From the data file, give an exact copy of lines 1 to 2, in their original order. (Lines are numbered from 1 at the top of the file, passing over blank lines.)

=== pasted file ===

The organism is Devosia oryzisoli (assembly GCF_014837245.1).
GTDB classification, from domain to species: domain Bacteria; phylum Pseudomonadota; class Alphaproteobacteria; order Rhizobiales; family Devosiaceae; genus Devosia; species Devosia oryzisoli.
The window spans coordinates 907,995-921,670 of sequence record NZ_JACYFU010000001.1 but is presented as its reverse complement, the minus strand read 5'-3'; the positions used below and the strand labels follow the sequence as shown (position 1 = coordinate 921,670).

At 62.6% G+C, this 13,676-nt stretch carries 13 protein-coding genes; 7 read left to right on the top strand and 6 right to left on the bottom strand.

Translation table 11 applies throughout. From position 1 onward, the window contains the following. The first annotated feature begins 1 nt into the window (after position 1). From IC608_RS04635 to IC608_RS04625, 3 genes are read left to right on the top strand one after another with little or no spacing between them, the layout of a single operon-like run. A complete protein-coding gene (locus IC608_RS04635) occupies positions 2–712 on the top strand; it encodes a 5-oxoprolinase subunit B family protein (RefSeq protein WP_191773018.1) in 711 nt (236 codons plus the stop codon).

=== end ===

The organism is Devosia oryzisoli (assembly GCF_014837245.1).
GTDB classification, from domain to species: domain Bacteria; phylum Pseudomonadota; class Alphaproteobacteria; order Rhizobiales; family Devosiaceae; genus Devosia; species Devosia oryzisoli.